In those ten short weeks, five thousand men built 1400 buildings, laid twenty miles of road, installed 2200 shower baths, 400 miles of electric wiring, and 630 miles of heating pipes. Over forty-million board feet of lumber were necessary for the stupendous building operations.

The electric lights were switched on for the first time on August 30. Two days later, the contractors announced that the camp was ready for occupancy. New England had the unique distinction of being the first section to complete its cantonment.

Major-General Harry Foote Hodges was appointed commander of the new unit, the Seventy-sixth Division, and ordered to Ayer. The subordinate officers were, for the most part, those who had received commissions at the Plattsburg camp, with a scattering from the regular army.

In honor of General Charles Devens, the illustrious Civil War soldier of Worcester County, the military authorities announced that the Northeastern military department's cantonment should be called "Camp Devens."

The first draft men arrived at Camp Devens from Maine on September 5; from that time on, the flow from all parts of the district continued until 40,000 men were within its borders.

The authorities distributed them immediately into the various organizations of the camp till each had its full quota. Four regiments of infantry were established: the 301st, 302nd, 303rd, and 304th. These were installed in barracks on the further side of the divisional headquarters.

A depot brigade of thirteen battalions was formed. There were three regiments of field artillery: the 301st and 302d of light artillery and the 303d of heavy artillery.

Three machine-gun battalions the 301st, 302nd and 303rd; the Headquarters Train, comprising the 301st Ammunition Train, the 301st Supply Train, the 301st Engineers' Train and the 301st Sanitary Train; the 301st Signal Battalion and unattached units of the Quartermaster's and Medical Corps, and the 23d Engineers, completed the roster of organizations in the camp.

In general, the assignments were as follows:

  • 301st Infantry: Boston.
  • 302 d Infantry: Southeastern Massachusetts.
  • 303rd Infantry: Eastern New York.
  • 304th Infantry: Connecticut.
  • Field Artillery: Maine, New Hampshire, Vermont.
  • Depot Brigade: Western Massachusetts.
  • Machine Gun Battalions: Connecticut and Northeastern Massachusetts.
  • 301st Engineers: Rhode Island.
  • Headquarters Train: Central Massachusetts.

There are some specific exceptions to this summary, which is, of course, subject to change at any time.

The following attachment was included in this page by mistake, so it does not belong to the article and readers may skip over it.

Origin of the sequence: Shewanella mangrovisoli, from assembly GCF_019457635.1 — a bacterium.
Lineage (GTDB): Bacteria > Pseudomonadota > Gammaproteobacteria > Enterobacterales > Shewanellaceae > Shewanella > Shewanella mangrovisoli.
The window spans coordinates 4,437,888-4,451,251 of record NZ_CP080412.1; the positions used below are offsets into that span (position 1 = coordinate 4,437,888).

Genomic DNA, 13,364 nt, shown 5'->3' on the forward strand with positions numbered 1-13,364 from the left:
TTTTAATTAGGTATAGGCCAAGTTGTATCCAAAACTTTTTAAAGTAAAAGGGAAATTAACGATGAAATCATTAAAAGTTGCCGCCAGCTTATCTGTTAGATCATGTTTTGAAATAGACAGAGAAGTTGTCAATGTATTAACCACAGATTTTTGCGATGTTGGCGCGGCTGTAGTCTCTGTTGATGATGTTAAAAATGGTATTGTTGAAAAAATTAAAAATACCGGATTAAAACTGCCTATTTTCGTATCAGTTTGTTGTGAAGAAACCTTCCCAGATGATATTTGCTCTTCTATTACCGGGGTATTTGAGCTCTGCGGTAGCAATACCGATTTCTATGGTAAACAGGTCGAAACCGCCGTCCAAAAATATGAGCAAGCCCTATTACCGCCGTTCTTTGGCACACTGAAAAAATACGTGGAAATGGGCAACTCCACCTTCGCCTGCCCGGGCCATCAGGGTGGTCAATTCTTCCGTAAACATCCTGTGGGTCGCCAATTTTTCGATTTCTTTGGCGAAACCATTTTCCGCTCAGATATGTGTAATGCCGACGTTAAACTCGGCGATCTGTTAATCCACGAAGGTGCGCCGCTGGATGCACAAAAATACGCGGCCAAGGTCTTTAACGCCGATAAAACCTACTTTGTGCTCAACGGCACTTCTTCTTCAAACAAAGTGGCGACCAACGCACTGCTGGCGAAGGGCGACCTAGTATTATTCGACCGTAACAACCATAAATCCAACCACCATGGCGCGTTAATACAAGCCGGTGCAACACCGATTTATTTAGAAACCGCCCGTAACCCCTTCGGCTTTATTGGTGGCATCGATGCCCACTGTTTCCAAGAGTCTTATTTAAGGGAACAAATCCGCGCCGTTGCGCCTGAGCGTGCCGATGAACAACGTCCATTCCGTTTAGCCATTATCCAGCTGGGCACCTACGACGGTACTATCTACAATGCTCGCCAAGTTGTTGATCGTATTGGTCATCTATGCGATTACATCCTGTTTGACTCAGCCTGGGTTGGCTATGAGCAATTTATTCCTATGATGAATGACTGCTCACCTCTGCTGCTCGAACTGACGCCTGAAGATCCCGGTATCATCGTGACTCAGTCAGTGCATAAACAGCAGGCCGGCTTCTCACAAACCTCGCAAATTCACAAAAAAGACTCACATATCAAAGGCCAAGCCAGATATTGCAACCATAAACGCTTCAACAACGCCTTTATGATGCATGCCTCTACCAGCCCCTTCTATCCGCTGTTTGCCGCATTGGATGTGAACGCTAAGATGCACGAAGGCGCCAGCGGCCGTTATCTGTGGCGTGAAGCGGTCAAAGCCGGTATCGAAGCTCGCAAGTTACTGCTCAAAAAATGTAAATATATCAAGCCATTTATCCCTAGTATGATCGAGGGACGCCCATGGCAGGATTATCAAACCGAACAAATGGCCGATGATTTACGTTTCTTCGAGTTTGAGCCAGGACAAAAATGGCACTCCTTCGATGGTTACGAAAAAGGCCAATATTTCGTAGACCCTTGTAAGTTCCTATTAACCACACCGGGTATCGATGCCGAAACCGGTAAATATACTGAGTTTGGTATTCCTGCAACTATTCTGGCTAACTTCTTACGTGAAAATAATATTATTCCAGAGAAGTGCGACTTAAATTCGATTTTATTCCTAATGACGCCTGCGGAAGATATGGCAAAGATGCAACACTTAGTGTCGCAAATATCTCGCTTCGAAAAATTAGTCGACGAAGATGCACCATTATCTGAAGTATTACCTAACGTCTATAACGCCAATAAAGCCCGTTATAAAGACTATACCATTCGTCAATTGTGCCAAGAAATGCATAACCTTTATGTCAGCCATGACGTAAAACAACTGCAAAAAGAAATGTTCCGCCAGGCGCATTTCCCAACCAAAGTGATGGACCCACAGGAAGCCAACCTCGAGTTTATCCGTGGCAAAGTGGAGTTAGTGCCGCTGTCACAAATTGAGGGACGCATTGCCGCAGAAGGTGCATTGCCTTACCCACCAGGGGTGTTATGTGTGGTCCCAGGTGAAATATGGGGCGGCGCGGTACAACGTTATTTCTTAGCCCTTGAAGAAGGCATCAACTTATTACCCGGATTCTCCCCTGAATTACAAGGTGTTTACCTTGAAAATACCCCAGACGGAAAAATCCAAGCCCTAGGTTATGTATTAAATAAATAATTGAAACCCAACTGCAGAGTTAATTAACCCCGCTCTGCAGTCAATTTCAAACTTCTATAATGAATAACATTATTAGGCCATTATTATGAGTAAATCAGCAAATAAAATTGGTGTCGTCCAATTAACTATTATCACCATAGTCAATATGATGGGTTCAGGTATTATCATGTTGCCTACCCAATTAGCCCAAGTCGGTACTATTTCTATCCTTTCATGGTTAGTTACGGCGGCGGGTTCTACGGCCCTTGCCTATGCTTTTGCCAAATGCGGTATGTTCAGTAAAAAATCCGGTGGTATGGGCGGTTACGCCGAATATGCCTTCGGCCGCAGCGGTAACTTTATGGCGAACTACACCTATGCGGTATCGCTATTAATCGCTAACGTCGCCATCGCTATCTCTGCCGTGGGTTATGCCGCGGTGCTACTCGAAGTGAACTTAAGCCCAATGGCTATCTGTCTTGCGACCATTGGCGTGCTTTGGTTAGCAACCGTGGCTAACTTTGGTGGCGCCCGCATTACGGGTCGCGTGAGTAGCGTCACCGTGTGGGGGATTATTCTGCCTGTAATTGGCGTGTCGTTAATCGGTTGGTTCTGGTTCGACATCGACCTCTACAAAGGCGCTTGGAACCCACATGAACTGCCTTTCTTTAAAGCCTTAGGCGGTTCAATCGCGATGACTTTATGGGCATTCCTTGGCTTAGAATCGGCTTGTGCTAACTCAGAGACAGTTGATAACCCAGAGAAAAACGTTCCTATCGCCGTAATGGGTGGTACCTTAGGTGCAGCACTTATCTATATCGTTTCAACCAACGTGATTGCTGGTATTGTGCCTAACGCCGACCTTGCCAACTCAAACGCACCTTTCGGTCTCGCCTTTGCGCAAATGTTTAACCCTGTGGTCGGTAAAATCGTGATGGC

At first, the men were scantily equipped with rifles, uniforms, and other military accoutrements. Eventually, the supplies poured in so freely that there were enough uniforms and equipment to outfit each man properly.

There are now thirty thousand soldiers at Ayer; the average has been forty thousand. At one time, there were forty-eight thousand within the camp's borders.

Take all the inhabitants of Fitchburg or half the people of Springfield or Hartford, put them in a field of 9,000 acres, and you have some idea of the population of Camp Devens. And it is not only a city in terms of population, but also in many other ways.

This military city has a post-office, a telegraph office, a telephone switchboard, several police stations or guardhouses, an adequate fire department, an excellent hospital, a restaurant, a theatre, and many other like institutions. Its police system is perfect and is far better than any municipal department in the country.

The spirit of the draft men has been admirable. Few wanted to leave their families, their homes, their businesses; but when they found that they were needed, they responded to a man. There are many discomforts in a soldier's life, and these men were most of them untried and untrained by hardships. Nevertheless, they are contented and, if they complain, it is with a smile on their faces.

The transition from civil to military life has been abrupt, the difficulties of training men at Ayer have been many, but the path ahead is clear, and when the crucial test comes, the enemy will find that the American Citizen, trained as a soldier, is second to none.

This book is intended primarily for Ayer's soldiers and for their friends and families at home. To the boys in camp, it is hoped that it may serve as a memento of their army life, their companions, their work, and their play. Those who are unacquainted with military life will be able better to appreciate what it all means. They will see where their boys live, how they live and will realize the progress they have made and are making.

Are the boys happy? In answer to that question so often asked, I refer you to any one of the pictures. Most of the men have broad grins; all are smiling. These pictures illustrate the Ayer spirit; and the spirit which will bring us peace with victory.

For permission to reprint several pictures of the incoming draft increments, I wish to acknowledge the courtesy of the Boston Herald; I am also indebted to R. W. Barton of Cambridge, and to the following officers of Camp Devens: Major Roger Merrill, 151st Brigade; Captain Leslie E. Thompson, Adjutant, 3304th Infantry; Captain Charles D. Case, 3304th Infantry; Captain Weston B. Flint, Depot Brigade; Lieutenant Russell Codman, Depot Brigade; Lieutenant E. C. Wynne, Adjutant General's Department; Lieutenant Julian Lathrop, 3303d H. F. A.; Captain Brown and Lieutenant Hal S. White of the Intelligence Department, and above all, to the enlisted personnel of the camp whose aid and co-operation enabled me to prepare this volume.

December 20, 1917